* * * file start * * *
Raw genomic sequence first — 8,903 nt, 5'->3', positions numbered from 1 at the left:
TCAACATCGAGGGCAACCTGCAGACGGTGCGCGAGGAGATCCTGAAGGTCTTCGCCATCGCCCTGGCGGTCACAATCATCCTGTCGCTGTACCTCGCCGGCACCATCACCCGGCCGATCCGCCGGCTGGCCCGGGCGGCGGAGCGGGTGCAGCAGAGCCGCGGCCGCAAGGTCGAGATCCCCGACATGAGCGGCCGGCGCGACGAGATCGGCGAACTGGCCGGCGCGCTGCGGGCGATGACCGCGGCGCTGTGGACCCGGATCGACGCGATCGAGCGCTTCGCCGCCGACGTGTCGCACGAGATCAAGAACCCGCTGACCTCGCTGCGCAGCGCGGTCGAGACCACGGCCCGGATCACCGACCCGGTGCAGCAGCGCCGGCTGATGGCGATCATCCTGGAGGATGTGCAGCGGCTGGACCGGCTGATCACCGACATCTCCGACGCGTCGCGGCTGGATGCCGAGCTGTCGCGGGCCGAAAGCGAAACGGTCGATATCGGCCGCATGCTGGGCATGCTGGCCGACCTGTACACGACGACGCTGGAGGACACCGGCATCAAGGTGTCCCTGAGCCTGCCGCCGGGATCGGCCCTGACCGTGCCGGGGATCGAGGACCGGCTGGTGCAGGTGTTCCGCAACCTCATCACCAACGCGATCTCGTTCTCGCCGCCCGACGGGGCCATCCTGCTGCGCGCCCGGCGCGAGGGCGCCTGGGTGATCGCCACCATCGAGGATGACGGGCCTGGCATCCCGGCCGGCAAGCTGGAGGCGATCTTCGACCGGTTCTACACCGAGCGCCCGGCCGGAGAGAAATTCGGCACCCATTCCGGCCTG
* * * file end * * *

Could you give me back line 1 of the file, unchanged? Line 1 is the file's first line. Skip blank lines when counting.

Raw genomic sequence first — 8,903 nt, 5'->3', positions numbered from 1 at the left: